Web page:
Times Herald-Record by Chris Farlekas
Sitting in Bob Fletcher’s kitchen, the snow-quiet broken only the random cry of a migrating bird over the pond, it’s easy to understand how this artist captured the solemn moments of military funerals.
The 63 elegaic paints and drawings in his book, “Remembrance: A Tribute to America’s Veterans,” are rooted in the heart of this winter stillness, and in the patriotism of the Korean War veteran.
Twenty of Fletcher’s paintings from the book were displayed in Washington last month. They were chosen from hundreds of other submissions to commemorate Veterans Day and National Veterans Week.
The response to the initial publication of some of the work in veterans’ magazines in 1990, as well as the enthusiastic support of Rep. Ben Gilman (R-New York) was instrumental in the presentation of the New Milford man’s exhibition.
The same exhibit that drew so much attention in Washington will be on view today and tomorrow at Warwick Town Hall.
Over a breakfast of coffee and toast with cheddar cheese, the 70-year-old talked about the genesis of his art. Raised on an isolated farm in New Jersey, he was painting on wood his grandfather gave him before he learned to read. After Bob’s father dies of cancer when he was a teenager, Bob’s mother sought to foster his artistic bent by taking him to museums and parades. Bob became fascinated by military funerals in grade school. “I was out sledding one day when a military cortege came by,” Fletcher said. “I followed it on the sleigh until it turned dark. I was captivated by the ceremony and the honor shown a soldier. There was a mystique about it that captivated me.”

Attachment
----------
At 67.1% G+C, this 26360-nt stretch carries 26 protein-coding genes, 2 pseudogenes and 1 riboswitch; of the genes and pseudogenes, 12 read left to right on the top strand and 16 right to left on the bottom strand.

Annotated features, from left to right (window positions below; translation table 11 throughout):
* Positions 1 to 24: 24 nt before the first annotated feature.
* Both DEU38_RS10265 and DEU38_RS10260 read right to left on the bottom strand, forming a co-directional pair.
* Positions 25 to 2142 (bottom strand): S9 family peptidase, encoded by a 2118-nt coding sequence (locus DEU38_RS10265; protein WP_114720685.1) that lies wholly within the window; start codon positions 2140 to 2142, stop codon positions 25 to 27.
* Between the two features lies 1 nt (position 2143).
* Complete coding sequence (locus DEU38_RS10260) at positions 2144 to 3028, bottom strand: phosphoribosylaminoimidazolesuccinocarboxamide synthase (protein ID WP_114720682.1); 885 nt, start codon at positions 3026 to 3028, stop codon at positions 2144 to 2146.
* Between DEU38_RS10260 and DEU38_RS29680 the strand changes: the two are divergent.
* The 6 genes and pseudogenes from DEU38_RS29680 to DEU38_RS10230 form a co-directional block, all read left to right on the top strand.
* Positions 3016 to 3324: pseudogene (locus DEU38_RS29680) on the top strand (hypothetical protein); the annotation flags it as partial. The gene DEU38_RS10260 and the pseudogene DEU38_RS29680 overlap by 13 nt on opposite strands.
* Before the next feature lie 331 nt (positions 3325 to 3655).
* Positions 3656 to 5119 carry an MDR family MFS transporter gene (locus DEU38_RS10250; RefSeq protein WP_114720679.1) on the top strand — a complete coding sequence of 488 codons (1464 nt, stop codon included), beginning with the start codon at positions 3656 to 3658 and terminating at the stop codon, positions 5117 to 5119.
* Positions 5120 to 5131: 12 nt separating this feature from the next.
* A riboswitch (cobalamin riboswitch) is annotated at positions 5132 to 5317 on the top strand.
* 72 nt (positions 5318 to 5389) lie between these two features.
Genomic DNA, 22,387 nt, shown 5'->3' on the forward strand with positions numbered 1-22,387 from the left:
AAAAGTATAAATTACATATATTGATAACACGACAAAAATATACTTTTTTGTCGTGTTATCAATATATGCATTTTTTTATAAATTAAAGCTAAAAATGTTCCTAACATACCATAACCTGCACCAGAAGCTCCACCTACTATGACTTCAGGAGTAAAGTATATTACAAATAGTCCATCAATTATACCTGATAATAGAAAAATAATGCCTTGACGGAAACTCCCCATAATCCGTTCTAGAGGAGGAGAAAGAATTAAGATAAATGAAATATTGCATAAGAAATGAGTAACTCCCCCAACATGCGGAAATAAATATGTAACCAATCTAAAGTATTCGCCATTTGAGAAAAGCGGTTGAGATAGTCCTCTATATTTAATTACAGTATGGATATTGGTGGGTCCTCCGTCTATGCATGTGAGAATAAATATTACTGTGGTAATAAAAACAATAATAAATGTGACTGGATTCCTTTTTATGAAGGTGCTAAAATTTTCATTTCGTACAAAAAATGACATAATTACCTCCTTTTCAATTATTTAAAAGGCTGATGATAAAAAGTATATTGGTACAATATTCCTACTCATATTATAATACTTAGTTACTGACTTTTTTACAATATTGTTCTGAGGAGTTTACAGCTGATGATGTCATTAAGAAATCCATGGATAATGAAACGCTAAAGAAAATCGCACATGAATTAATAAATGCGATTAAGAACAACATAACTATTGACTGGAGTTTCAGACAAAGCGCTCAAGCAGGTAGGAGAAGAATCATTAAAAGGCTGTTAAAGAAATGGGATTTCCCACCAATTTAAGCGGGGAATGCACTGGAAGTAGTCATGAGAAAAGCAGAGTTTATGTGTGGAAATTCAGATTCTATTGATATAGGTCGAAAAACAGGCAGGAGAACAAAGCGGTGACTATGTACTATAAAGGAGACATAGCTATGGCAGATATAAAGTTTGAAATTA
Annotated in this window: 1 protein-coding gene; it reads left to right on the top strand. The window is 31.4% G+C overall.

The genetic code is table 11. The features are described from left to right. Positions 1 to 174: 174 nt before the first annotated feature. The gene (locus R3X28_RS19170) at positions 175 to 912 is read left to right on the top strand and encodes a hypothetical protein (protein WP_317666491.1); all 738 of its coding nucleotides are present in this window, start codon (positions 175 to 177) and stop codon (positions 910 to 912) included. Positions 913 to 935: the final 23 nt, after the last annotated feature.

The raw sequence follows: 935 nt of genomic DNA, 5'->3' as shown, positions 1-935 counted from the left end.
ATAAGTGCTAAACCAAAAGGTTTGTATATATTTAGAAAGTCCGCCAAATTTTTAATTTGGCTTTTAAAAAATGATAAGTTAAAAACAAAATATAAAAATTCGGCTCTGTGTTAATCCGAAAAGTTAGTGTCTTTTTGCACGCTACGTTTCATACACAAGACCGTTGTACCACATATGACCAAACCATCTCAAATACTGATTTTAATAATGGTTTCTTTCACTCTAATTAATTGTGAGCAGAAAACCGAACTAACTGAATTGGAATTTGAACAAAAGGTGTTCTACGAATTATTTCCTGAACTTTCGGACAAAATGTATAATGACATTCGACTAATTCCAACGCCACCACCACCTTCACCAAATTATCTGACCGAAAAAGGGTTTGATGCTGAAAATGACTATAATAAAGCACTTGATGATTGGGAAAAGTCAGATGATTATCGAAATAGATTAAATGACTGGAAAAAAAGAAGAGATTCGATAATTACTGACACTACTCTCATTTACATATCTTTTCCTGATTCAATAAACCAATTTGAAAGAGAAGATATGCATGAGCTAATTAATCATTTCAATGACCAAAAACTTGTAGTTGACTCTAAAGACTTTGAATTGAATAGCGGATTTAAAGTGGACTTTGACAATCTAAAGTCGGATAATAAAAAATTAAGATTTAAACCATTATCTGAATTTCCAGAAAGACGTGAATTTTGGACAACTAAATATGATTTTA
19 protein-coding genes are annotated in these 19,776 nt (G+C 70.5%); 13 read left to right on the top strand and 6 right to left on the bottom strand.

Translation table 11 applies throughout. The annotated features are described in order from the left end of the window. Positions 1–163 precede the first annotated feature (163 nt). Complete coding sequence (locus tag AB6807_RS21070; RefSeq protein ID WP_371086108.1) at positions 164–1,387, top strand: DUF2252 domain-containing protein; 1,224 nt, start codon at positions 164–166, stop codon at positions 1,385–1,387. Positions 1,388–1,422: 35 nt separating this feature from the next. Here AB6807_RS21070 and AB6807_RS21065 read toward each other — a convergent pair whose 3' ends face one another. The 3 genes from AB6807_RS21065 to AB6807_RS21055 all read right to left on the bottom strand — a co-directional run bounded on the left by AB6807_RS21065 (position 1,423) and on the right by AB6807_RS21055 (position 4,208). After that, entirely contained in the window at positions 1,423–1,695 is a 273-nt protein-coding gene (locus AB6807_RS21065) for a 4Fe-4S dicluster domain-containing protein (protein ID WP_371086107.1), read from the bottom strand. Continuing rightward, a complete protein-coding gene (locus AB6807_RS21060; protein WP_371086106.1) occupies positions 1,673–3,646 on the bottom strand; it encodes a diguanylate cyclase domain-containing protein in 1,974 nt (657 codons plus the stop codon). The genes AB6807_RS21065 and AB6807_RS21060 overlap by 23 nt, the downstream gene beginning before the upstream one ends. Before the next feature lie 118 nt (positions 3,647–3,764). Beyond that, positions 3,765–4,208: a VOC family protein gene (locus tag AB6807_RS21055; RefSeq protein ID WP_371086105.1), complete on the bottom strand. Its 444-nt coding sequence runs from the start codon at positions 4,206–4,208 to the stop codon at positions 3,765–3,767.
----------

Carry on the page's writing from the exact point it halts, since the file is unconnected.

In his youth, he saw aged Civil War veterans at Memorial Day ceremonies. Once, when his mother took him to the Metropolitan Museum of Art in New York, he remembers a World War I veteran sitting with a tin cup, accepting coins passers-by gave him. “He’d been gassed in the war, and part of his face was gone.”
After Fletcher returned home from Korea, he went to work in an advertising agency. In 1960, he began his own in North Jersey, commuting from his home in New Milford, just outside Warwick. He retired in 1985, and seriously began creating the drawings and paintings that make up “Remembrance.” The book traces America’s wars from the Revolution to Afghanistan, and often uses the historic Warwick Valley as a backdrop.
His son Rob wrote the text that accompanies Fletcher’s art. The research they went through “was enormous, and gave us a deep appreciation for what America owes its veterans,” Bob said.